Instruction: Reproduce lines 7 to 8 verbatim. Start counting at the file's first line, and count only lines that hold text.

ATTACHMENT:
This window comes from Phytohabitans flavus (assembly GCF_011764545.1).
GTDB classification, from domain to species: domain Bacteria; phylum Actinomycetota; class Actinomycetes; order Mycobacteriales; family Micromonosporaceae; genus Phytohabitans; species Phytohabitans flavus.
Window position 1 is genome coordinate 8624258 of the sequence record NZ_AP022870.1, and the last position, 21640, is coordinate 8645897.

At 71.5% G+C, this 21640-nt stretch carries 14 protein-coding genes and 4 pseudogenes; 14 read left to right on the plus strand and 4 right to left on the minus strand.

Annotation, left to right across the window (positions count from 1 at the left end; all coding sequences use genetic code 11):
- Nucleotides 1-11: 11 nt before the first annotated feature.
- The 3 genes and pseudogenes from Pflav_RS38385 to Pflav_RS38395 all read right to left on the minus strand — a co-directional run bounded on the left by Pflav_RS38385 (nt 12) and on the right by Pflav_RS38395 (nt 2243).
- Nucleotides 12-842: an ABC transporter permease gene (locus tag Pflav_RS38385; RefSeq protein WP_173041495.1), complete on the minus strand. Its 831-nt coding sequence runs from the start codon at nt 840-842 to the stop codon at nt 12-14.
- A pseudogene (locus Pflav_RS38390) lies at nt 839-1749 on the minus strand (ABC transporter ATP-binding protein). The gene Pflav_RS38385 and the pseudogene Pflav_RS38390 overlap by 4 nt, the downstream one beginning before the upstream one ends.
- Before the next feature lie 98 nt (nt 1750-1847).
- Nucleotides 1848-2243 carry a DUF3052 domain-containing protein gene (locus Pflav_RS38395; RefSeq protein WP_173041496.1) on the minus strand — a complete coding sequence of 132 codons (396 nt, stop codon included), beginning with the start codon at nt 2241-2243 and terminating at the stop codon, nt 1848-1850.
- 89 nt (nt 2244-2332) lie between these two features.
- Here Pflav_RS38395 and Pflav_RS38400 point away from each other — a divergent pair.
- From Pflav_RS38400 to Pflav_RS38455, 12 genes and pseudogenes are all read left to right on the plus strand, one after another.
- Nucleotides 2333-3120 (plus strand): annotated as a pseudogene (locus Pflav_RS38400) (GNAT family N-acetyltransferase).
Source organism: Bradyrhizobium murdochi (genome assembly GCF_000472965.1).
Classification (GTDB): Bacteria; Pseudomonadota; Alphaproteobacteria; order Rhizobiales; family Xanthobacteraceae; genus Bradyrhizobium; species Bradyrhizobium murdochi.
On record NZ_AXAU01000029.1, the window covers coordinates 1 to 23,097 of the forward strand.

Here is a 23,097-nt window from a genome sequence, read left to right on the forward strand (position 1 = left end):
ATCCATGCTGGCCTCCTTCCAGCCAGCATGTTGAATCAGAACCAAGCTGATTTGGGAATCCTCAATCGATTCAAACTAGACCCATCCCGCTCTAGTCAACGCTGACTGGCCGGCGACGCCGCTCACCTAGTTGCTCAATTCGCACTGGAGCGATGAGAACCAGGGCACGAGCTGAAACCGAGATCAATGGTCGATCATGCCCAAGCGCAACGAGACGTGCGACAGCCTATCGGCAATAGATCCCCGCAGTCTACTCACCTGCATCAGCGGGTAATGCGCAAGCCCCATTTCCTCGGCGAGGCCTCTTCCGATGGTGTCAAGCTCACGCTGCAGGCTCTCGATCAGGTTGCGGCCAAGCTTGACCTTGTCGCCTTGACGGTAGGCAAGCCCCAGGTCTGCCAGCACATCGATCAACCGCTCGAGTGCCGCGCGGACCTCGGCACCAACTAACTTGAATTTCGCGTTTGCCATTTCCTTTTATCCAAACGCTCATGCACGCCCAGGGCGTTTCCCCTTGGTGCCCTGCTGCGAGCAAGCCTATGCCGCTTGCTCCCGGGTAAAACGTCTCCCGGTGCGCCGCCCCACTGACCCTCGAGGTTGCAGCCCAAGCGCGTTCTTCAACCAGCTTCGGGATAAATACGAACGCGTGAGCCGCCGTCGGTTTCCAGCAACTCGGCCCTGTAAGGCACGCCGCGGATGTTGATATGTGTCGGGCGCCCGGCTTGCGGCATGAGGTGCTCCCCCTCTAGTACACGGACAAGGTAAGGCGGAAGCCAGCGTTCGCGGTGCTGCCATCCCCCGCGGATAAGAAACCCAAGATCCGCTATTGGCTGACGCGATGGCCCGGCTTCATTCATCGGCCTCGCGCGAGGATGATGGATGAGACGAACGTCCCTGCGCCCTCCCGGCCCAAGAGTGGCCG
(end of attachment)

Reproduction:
- The 3 genes and pseudogenes from Pflav_RS38385 to Pflav_RS38395 all read right to left on the minus strand — a co-directional run bounded on the left by Pflav_RS38385 (nt 12) and on the right by Pflav_RS38395 (nt 2243).
- Nucleotides 12-842: an ABC transporter permease gene (locus tag Pflav_RS38385; RefSeq protein WP_173041495.1), complete on the minus strand. Its 831-nt coding sequence runs from the start codon at nt 840-842 to the stop codon at nt 12-14.